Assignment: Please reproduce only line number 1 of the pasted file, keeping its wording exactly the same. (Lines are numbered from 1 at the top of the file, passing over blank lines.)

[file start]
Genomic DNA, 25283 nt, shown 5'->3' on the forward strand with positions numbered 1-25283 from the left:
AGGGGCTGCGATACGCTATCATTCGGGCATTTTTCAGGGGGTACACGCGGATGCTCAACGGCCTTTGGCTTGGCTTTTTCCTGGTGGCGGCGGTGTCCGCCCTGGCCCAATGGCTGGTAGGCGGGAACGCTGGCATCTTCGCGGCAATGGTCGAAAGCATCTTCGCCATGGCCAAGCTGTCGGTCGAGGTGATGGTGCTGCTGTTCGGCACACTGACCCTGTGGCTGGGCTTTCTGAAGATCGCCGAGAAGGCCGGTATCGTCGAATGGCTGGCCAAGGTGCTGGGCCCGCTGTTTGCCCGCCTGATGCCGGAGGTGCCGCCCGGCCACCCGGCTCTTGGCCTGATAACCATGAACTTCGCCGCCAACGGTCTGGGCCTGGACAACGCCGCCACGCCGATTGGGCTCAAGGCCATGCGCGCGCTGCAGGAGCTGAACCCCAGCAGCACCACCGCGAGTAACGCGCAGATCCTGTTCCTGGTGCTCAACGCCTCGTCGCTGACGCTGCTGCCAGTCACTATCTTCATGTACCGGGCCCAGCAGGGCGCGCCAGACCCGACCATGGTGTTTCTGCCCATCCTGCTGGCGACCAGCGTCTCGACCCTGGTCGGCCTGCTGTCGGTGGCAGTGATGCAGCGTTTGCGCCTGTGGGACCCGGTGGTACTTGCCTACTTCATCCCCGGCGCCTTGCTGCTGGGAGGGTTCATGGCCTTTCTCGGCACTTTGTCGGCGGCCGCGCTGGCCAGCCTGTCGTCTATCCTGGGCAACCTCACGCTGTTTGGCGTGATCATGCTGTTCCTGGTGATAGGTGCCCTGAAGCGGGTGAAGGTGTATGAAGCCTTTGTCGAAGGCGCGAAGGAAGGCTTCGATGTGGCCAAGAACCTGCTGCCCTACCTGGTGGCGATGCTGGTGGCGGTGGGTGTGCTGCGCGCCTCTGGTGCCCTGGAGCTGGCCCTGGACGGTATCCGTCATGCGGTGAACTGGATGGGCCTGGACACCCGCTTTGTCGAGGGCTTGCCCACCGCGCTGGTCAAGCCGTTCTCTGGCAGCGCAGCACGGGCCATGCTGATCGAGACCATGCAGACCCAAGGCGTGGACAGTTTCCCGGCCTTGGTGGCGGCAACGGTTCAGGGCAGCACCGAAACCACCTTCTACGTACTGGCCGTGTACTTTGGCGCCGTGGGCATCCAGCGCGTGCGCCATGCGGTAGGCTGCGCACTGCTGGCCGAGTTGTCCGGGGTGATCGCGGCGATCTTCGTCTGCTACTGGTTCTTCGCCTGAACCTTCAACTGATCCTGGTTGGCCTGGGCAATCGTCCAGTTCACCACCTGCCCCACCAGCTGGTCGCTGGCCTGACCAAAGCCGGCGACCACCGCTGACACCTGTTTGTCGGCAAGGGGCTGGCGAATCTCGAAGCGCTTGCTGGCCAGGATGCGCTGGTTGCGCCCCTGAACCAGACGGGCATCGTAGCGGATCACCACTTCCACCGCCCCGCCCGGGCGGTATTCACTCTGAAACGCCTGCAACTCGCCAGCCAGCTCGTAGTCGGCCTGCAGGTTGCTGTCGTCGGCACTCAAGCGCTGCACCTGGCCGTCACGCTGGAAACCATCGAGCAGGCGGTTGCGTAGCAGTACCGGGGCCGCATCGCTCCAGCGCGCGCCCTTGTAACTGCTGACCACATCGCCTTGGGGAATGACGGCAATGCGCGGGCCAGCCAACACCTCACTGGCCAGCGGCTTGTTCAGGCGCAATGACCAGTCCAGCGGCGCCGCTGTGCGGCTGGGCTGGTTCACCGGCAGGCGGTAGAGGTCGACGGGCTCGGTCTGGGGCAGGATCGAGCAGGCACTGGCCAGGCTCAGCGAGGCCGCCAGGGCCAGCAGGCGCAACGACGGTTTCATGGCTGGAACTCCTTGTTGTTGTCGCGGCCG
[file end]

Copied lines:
Genomic DNA, 25283 nt, shown 5'->3' on the forward strand with positions numbered 1-25283 from the left: